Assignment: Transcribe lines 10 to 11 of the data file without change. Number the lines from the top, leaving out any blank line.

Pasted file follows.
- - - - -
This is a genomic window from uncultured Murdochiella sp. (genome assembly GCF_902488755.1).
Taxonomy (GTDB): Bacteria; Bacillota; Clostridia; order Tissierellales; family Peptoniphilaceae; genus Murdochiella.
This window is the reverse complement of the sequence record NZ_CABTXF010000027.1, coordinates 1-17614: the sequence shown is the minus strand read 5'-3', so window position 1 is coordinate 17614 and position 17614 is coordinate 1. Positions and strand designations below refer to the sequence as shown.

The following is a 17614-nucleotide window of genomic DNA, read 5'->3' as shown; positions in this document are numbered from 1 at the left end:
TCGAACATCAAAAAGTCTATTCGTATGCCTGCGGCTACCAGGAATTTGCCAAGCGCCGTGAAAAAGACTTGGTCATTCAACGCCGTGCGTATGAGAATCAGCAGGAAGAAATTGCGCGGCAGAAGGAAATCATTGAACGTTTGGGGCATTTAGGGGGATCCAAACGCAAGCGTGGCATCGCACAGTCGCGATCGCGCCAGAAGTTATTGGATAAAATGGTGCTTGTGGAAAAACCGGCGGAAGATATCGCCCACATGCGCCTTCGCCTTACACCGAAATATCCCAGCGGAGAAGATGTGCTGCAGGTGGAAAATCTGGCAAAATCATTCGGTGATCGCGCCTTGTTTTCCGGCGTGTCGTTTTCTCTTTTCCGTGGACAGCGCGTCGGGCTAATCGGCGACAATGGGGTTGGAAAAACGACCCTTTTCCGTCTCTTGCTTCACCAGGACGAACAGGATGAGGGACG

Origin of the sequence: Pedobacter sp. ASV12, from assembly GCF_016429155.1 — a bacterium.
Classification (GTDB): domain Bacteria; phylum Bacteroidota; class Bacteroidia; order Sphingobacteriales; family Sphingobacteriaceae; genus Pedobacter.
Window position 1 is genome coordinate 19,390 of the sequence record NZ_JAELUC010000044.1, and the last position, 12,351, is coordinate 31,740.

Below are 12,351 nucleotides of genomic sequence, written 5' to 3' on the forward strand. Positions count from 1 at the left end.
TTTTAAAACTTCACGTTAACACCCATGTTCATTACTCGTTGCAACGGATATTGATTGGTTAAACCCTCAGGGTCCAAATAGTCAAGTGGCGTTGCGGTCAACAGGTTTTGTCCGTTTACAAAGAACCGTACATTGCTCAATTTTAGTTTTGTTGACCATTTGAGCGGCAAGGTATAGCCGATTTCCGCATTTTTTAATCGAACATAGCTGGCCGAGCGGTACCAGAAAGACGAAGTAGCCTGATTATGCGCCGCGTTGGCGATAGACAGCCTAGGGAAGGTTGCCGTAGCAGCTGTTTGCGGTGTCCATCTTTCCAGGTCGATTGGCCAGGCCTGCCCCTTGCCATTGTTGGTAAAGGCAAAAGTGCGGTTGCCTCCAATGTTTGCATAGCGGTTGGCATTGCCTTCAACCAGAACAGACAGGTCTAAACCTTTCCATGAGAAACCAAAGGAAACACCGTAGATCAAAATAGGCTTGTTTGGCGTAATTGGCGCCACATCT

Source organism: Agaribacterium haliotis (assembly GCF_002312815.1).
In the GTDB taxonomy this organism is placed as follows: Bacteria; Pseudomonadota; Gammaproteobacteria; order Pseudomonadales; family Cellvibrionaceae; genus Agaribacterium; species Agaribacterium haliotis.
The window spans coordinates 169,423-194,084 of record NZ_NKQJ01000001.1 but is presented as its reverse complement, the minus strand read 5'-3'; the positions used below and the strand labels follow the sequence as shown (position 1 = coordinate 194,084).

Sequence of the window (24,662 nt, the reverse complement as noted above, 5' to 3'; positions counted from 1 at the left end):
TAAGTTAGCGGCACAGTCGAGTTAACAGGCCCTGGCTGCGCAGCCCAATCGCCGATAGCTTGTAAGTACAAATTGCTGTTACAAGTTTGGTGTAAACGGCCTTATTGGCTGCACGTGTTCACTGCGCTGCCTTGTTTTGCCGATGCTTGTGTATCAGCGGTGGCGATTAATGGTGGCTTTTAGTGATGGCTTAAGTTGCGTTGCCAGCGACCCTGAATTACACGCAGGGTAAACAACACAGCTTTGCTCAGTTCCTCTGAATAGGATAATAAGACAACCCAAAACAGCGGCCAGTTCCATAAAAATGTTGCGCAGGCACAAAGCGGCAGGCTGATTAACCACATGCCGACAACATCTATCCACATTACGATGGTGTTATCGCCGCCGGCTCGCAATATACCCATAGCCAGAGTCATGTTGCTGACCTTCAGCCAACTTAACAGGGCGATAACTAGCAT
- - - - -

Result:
TTTTAAAACTTCACGTTAACACCCATGTTCATTACTCGTTGCAACGGATATTGATTGGTTAAACCCTCAGGGTCCAAATAGTCAAGTGGCGTTGCGGTCAACAGGTTTTGTCCGTTTACAAAGAACCGTACATTGCTCAATTTTAGTTTTGTTGACCATTTGAGCGGCAAGGTATAGCCGATTTCCGCATTTTTTAATCGAACATAGCTGGCCGAGCGGTACCAGAAAGACGAAGTAGCCTGATTATGCGCCGCGTTGGCGATAGACAGCCTAGGGAAGGTTGCCGTAGCAGCTGTTTGCGGTGTCCATCTTTCCAGGTCGATTGGCCAGGCCTGCCCCTTGCCATTGTTGGTAAAGGCAAAAGTGCGGTTGCCTCCAATGTTTGCATAGCGGTTGGCATTGCCTTCAACCAGAACAGACAGGTCTAAACCTTTCCATGAGAAACCAAAGGAAACACCGTAGATCAAAATAGGCTTGTTTGGCGTAATTGGCGCCACATCT

Source organism: Agaribacterium haliotis (assembly GCF_002312815.1).